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A Missouri State University professor announced Thursday that she would discontinue her study on penis size and self-esteem after public response to the study threatened the reliability of the research. After only a week and a half of data collection, Alicia Walker realized that the survey responses were skewed and that some of them were jokes, in part due to inaccurate media coverage of the study.

"The tipping point was going to bed after day three of the coverage -- most of which was inaccurate and irresponsible -- once again not being able to field all the emails I received that day despite working all day to do so," Walker wrote in an email to Inside Higher Ed. She is an assistant professor of sociology at Missouri State.

The study called for up to 3,600 male participants over the age of 22 to respond to a survey that asked about their size, self-image, sexual relationships and sexual habits. She also asked for photos of them measuring their genitalia to ensure consistent measurement technique. No identifying information was collected with the surveys or photos, and according to a statement by Missouri State, all of the submitted photos and surveys have already been destroyed and were never viewed. Walker had also been conducting qualitative interviews by email or phone, which will not continue.

Walker's study was mocked in publications that claimed she was collecting "dick pics." The dominant media narrative was that Walker was only looking to prove that men with small penises had lower self-esteem, which affected her data pool. The data were skewed toward men of below average size and prevented Walker from discovering if high self-esteem correlated with men who were above average.

"With the widespread misrepresentation of the study's aims and methodology, you have to question what's happening to your participant pool," Walker wrote. "I'd fielded emails from men who [said] they had purposefully responded with joke answers (e.g. some reported uploading pictures of Sponge Bob and other cartoon characters, their pets, etc.) in an effort to throw the study's findings into jeopardy."

Walker felt overwhelmed. She also received verbally abusive emails and phone messages. She said that men criticizing the research were upset that she was a woman.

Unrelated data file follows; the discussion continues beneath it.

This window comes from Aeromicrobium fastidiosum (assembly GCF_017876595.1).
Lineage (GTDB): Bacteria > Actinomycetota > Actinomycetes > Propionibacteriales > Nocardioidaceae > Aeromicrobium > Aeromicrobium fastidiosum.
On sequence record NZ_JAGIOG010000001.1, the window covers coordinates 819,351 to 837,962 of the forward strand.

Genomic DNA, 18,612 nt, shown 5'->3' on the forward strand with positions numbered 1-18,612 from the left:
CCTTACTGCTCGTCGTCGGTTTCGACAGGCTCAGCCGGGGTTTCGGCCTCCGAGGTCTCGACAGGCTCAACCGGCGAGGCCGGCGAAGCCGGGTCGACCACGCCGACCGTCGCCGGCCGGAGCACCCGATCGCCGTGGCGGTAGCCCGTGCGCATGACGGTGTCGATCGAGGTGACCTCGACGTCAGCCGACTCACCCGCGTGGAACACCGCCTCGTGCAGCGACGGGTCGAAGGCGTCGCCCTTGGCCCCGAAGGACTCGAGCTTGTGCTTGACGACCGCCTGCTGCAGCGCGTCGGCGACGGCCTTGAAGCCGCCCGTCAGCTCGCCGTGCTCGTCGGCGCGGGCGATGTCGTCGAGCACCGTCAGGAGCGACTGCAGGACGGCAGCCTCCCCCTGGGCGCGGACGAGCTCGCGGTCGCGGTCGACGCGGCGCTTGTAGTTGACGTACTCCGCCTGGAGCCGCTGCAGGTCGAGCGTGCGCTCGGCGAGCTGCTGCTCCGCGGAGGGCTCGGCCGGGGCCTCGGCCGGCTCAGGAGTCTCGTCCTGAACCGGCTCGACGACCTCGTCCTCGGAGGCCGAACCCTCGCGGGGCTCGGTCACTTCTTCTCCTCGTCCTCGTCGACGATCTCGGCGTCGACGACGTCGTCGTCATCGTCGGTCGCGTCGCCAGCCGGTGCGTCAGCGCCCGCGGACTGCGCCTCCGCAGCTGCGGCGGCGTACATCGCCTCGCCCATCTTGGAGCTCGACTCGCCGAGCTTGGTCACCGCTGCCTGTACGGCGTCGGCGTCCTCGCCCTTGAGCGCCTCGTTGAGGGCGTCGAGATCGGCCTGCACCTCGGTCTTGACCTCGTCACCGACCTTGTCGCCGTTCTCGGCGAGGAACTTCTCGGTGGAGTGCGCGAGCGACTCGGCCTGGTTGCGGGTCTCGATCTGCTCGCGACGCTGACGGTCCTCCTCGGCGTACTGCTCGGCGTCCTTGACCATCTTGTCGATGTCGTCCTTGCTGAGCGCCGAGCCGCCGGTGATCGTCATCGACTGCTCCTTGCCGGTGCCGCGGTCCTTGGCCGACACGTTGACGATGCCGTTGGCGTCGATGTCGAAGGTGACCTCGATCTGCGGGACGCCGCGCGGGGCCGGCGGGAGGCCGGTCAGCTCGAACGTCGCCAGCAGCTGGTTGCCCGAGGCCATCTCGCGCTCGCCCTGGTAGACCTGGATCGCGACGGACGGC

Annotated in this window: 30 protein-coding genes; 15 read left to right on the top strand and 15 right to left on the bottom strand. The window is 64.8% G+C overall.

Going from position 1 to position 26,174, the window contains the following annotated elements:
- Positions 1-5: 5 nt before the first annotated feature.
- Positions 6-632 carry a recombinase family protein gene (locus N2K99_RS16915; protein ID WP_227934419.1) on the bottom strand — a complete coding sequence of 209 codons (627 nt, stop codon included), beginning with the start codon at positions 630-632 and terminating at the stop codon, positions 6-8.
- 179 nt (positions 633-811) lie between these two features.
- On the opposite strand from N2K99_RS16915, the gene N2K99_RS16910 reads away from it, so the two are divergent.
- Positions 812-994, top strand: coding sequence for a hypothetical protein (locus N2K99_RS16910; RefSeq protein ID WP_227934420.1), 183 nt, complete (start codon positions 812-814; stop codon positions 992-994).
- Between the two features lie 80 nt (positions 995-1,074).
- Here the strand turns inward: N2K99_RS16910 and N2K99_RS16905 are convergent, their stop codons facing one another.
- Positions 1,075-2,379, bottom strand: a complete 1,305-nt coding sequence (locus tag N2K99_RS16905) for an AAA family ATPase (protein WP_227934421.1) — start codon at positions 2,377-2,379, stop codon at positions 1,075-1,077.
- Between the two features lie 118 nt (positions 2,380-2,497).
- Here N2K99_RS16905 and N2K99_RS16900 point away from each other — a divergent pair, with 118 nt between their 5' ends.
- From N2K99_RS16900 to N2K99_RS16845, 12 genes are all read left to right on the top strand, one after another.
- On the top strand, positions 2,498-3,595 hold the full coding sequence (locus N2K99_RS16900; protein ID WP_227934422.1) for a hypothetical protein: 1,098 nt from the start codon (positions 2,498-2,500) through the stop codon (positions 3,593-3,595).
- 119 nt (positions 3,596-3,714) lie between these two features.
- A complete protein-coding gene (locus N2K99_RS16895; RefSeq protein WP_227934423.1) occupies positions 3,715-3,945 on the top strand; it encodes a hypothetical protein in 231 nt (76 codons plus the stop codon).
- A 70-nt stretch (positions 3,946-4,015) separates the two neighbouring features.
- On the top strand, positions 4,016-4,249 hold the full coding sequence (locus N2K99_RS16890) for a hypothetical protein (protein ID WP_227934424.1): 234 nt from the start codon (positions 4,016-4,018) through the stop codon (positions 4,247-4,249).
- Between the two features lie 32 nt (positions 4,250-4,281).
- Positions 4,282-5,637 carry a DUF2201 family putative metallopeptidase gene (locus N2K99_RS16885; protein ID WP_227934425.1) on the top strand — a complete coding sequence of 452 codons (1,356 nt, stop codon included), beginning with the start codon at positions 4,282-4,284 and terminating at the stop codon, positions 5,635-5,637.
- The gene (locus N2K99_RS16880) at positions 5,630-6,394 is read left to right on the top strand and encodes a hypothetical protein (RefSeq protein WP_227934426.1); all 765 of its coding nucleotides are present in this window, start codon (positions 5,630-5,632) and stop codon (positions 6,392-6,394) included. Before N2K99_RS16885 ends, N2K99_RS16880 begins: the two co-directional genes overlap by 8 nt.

"The voices of upset were a small minority of the contact I fielded on any given day. However, their level of upset was rather eye-opening. Every single one of them specifically mentioned that they were upset that I as a woman would dare do this study," she wrote. "I asked why my gender made a difference, and none of them could tell me. Knowing that these folks wouldn't have said anything had I been a male researcher was beyond frustrating."

In general, Walker believes that research on sex-related topics can intimidate people and make them uncomfortable.

"Everyone wants to act as though they know everything they need to know about sexual behavior, sexuality and sexual relationships. But the reality is there is still much to learn. However, there is a lot of pushback and upset about the things we find," Walker wrote. "Some people in academia wave it off as 'not real work,' but those of us who do this work know better. This work is extremely valuable and important. These are topics that touch all of us in one way or another."

As soon as Walker announced she closed the study, she received an outpouring of emails from men who either supported the study or had planned to participate.

"I have had so many men beg me to do the study anyway. So many men have messaged to say that they have absolutely no outlet to discuss this. They cannot talk to their male friends because they will only get ridicule," she wrote. "This study was an opportunity for them to vent and process."

She said she was disappointed with the way her study was covered, particularly for the men who were planning to participate.

"The widespread misrepresentations in the media and clickbait inflammatory headlines robbed these men of their chance to talk about their experiences. And while some think it doesn't matter, it does," she wrote. "One man who had finished his interview with me told me he had not been to the doctor for a physical in close to a decade. After our interview, he went to the doctor. For him, and others like him, that's huge. This work mattered."

Walker will likely revisit the study with a different methodology, although not any time soon.

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